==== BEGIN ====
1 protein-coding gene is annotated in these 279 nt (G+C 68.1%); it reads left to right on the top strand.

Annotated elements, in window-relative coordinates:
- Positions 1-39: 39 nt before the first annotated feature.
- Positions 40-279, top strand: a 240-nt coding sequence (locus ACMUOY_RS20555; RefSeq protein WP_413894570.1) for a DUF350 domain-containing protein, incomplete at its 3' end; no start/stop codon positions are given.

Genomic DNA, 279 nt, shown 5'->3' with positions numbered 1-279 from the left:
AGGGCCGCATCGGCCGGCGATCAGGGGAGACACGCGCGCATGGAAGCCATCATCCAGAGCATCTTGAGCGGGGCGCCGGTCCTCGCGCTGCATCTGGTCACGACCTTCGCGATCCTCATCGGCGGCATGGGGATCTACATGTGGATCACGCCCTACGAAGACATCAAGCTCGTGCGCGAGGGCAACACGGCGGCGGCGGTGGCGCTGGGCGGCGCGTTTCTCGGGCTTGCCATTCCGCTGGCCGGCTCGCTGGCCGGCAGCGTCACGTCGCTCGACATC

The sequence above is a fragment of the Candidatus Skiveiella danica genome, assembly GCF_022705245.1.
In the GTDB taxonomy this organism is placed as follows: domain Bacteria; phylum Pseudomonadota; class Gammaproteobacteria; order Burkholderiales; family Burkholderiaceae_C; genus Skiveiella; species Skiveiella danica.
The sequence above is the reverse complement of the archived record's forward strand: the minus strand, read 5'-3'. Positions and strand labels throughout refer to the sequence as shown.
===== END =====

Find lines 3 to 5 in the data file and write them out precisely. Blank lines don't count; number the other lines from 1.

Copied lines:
- Positions 1-39: 39 nt before the first annotated feature.
- Positions 40-279, top strand: a 240-nt coding sequence (locus ACMUOY_RS20555; RefSeq protein WP_413894570.1) for a DUF350 domain-containing protein, incomplete at its 3' end; no start/stop codon positions are given.

Genomic DNA, 279 nt, shown 5'->3' with positions numbered 1-279 from the left: